Judge Frank Caprio

Inducted: 2019
Born: 1936

Frank Caprio was a lawyer, politician, judge, and philanthropist born in Providence, Rhode Island, on Nov. 24, 1936. He served as chief judge of the municipal court of Providence, Rhode Island, and chairman of the Rhode Island Board of Governors for Higher Education. His judicial work was televised on the program Caught in Providence and went viral in 2017 with more than 15 million views. The show depicts real cases heard in his Providence Municipal courtroom. Some stories are touching, others outlandish, but Judge Caprio’s compassionate form of justice is always fully displayed. He became known as the nicest judge in the world for his rulings on “Caught in Providence.” In 2022, views of Caught in Providence neared 500 million, and one episode had 43 million views on YouTube. On social media, viral videos of Judge Caprio display his mix of compassion and humor while he dispenses justice. This scenario has been viewed over two billion times and documented by the worldwide media. Judge Caprio captured hearts worldwide with his compassionate and deeply human interaction inside and outside the courtroom.

Caprio was born in the Italian American neighborhood of Federal Hill, Providence, the second of three sons of Antonio Caprio, an immigrant from Teano, Italy, and Filomena Caprio, an Italian American mother from Providence. They were among the thousands of immigrants who sought and found a new life in America through hard work, devotion to family, and love of their adopted country and community. His parents sold fruit from a pushcart on Federal Hill, where they raised their three sons. In their cold-water flat, family love sparked Frank’s ambitions. Long before he became a judge, young Frank shined shoes, delivered newspapers, and worked on a milk truck, following his parents’ example of working hard to better the lives of those around him. This upbringing ingrained in Frank an extraordinary ability to view the world from the perspective of others. He put this ability to good use, dedicating his life to service.

Caprio attended Providence public schools while working as a dishwasher and shoe-shiner. He graduated from Central High School, winning the state title in wrestling in 1953. Caprio served in the National Guard from 1954 to 1962 in the 876th Combat Engineer Battalion. He earned a bachelor’s degree from Providence College in 1957. After graduating, he taught government at Hope High School in Providence, attended night school at Suffolk University in Boston, and obtained his law degree. His law firm, located at 1 Center Place at the entrance to Federal Hill, includes his sons, Frank and David, and his cousin, Anthony Caprio. In addition to his legal career, the judge has been involved as a partner in Coast Guard House Restaurant in Narragansett, Rhode Island.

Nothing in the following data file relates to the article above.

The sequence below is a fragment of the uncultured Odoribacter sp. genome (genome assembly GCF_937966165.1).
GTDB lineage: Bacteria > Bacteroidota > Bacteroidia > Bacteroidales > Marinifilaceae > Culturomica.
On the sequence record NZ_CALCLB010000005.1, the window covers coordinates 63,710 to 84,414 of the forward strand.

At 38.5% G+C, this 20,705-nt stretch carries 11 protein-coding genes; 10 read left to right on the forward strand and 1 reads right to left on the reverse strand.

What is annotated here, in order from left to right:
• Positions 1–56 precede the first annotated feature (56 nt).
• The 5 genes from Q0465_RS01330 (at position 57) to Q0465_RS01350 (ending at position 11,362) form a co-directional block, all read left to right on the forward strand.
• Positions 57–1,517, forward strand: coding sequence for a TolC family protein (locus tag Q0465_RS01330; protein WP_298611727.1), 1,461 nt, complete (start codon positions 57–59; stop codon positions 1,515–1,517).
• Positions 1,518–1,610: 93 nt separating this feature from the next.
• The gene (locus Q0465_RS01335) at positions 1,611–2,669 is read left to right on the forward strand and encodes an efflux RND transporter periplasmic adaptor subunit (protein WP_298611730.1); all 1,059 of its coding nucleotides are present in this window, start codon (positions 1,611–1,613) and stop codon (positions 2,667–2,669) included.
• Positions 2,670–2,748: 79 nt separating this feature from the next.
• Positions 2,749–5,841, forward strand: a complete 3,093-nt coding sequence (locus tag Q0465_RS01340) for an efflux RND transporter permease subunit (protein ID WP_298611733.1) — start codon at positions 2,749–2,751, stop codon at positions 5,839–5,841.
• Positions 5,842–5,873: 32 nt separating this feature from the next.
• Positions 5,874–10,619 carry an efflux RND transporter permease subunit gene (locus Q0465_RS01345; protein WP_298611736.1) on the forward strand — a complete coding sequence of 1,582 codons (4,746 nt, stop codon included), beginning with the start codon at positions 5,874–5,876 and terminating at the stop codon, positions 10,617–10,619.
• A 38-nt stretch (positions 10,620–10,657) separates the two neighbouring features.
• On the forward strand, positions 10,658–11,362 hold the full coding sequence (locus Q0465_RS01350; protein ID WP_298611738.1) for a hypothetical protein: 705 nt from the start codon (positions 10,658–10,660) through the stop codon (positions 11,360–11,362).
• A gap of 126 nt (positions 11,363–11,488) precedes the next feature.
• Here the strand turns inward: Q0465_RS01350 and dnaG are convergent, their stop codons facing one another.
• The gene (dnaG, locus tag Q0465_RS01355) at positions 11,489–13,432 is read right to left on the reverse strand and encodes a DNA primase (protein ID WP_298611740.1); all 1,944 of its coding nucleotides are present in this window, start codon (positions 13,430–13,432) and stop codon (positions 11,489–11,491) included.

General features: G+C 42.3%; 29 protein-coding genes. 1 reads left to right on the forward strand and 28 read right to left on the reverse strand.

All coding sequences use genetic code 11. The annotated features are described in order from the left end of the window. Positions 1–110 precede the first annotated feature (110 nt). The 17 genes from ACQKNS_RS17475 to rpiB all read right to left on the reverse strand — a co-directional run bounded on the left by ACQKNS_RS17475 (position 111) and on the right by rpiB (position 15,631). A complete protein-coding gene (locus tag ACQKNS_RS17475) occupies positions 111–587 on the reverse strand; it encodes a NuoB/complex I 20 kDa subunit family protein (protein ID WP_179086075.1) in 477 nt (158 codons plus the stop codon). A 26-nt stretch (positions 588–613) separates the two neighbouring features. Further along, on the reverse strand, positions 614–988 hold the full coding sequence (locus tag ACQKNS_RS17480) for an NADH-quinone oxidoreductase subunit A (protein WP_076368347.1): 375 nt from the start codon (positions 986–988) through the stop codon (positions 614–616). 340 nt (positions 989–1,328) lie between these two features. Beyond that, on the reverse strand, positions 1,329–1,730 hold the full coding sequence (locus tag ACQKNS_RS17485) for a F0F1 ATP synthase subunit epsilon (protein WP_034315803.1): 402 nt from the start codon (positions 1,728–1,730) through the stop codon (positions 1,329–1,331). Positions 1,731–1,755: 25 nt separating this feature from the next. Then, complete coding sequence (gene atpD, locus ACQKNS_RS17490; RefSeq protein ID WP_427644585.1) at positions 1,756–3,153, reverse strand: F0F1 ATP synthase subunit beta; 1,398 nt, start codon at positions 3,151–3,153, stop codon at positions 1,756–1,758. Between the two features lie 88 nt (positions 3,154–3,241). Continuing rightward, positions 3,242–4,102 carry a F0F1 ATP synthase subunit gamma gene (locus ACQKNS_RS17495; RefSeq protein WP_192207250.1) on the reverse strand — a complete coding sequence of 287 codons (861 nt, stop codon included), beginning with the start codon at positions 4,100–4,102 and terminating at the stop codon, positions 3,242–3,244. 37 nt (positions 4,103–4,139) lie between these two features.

Caprio was elected to the Providence City Council in 1962 and served until 1968. He was elected as a delegate to the Rhode Island Constitutional Convention in 1975 and was a delegate to five Democratic National Conventions. He chaired the Rhode Island Board of Governors for Higher Education, which controls significant decisions for the University of Rhode Island, Rhode Island College, and the Community College of Rhode Island.

Caprio was also a member of the Board of Regents of Elementary Education and Secondary Education and the Governors Pre-K through 16 Council on Education. He is a member of the President’s Council at Providence College. He was awarded an Honorary Doctor of Law by his alma mater, Suffolk University School of Law, in 1991 and Providence College in 2008. He received an Honorary Doctor of Public Service from the University of Rhode Island in 2016. He is the first recipient of the Enrico Caruso Award from the Providence Opera for his significant contributions to the arts. He was the commencement speaker for Boston University School of Law in 2020.

Caprio is a legendary philanthropist. He founded the Antonio “Tup” Caprio Scholarship Fund at Suffolk University. He established scholarships at Providence College and Central High School, which were also named for his father. Caprio is also involved in the Boys Town of Italy, the Nickerson House Juvenile Court, and the Rhode Island Food Bank. In 1983, he co-chaired the Rhode Island Statue of Liberty Foundation, raising funds to restore the Statue of Liberty and Ellis Island. In 2021, Caprio started the Filomena Fund, named after his mother, which pays and supports people who cannot pay for traffic violations.

Judge Caprio and his wife, Joyce, have five children, seven grandchildren, and two great-grandchildren.

Judge Frank Caprio was inducted into The Rhode Island Heritage Hall of Fame in 2019.

For additional reading:

  • “80-year-old judge becomes unlikely internet star,” My 11, 2019.
  • “Judge Frank Caprio Wants Justice for All,” Feb. 20, 2019.
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